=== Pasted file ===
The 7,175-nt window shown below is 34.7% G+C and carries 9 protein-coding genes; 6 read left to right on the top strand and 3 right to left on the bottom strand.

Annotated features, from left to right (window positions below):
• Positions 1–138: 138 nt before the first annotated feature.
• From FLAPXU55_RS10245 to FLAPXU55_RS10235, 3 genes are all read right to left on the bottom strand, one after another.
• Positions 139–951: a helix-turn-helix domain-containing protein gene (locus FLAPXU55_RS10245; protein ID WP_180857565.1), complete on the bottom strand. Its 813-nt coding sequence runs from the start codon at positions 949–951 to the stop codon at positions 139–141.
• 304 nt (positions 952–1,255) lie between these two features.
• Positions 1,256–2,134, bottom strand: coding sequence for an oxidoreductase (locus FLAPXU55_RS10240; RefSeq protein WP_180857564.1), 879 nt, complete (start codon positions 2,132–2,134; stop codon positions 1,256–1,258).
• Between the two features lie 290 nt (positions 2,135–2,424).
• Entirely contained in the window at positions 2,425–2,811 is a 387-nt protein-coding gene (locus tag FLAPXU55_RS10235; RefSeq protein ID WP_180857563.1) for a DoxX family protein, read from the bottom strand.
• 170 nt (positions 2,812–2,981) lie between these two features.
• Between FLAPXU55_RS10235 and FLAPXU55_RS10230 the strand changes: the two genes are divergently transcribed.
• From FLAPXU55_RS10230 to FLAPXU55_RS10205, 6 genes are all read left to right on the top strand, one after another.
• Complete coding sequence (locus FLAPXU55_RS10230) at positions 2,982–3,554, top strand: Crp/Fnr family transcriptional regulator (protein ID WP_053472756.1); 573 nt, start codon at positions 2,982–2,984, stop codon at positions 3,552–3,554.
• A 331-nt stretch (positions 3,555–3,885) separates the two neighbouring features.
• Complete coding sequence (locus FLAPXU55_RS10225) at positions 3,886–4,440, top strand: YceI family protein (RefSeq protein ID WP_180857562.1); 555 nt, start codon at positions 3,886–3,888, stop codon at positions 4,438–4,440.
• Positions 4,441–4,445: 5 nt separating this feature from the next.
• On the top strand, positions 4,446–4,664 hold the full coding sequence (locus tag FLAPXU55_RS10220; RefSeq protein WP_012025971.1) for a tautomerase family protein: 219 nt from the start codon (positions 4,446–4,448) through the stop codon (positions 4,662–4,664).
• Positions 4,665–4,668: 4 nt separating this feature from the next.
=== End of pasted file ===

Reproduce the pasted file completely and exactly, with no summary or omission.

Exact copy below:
The 7,175-nt window shown below is 34.7% G+C and carries 9 protein-coding genes; 6 read left to right on the top strand and 3 right to left on the bottom strand.

Annotated features, from left to right (window positions below):
• Positions 1–138: 138 nt before the first annotated feature.
• From FLAPXU55_RS10245 to FLAPXU55_RS10235, 3 genes are all read right to left on the bottom strand, one after another.
• Positions 139–951: a helix-turn-helix domain-containing protein gene (locus FLAPXU55_RS10245; protein ID WP_180857565.1), complete on the bottom strand. Its 813-nt coding sequence runs from the start codon at positions 949–951 to the stop codon at positions 139–141.
• 304 nt (positions 952–1,255) lie between these two features.
• Positions 1,256–2,134, bottom strand: coding sequence for an oxidoreductase (locus FLAPXU55_RS10240; RefSeq protein WP_180857564.1), 879 nt, complete (start codon positions 2,132–2,134; stop codon positions 1,256–1,258).
• Between the two features lie 290 nt (positions 2,135–2,424).
• Entirely contained in the window at positions 2,425–2,811 is a 387-nt protein-coding gene (locus tag FLAPXU55_RS10235; RefSeq protein ID WP_180857563.1) for a DoxX family protein, read from the bottom strand.
• 170 nt (positions 2,812–2,981) lie between these two features.
• Between FLAPXU55_RS10235 and FLAPXU55_RS10230 the strand changes: the two genes are divergently transcribed.
• From FLAPXU55_RS10230 to FLAPXU55_RS10205, 6 genes are all read left to right on the top strand, one after another.
• Complete coding sequence (locus FLAPXU55_RS10230) at positions 2,982–3,554, top strand: Crp/Fnr family transcriptional regulator (protein ID WP_053472756.1); 573 nt, start codon at positions 2,982–2,984, stop codon at positions 3,552–3,554.
• A 331-nt stretch (positions 3,555–3,885) separates the two neighbouring features.
• Complete coding sequence (locus FLAPXU55_RS10225) at positions 3,886–4,440, top strand: YceI family protein (RefSeq protein ID WP_180857562.1); 555 nt, start codon at positions 3,886–3,888, stop codon at positions 4,438–4,440.
• Positions 4,441–4,445: 5 nt separating this feature from the next.
• On the top strand, positions 4,446–4,664 hold the full coding sequence (locus tag FLAPXU55_RS10220; RefSeq protein WP_012025971.1) for a tautomerase family protein: 219 nt from the start codon (positions 4,446–4,448) through the stop codon (positions 4,662–4,664).
• Positions 4,665–4,668: 4 nt separating this feature from the next.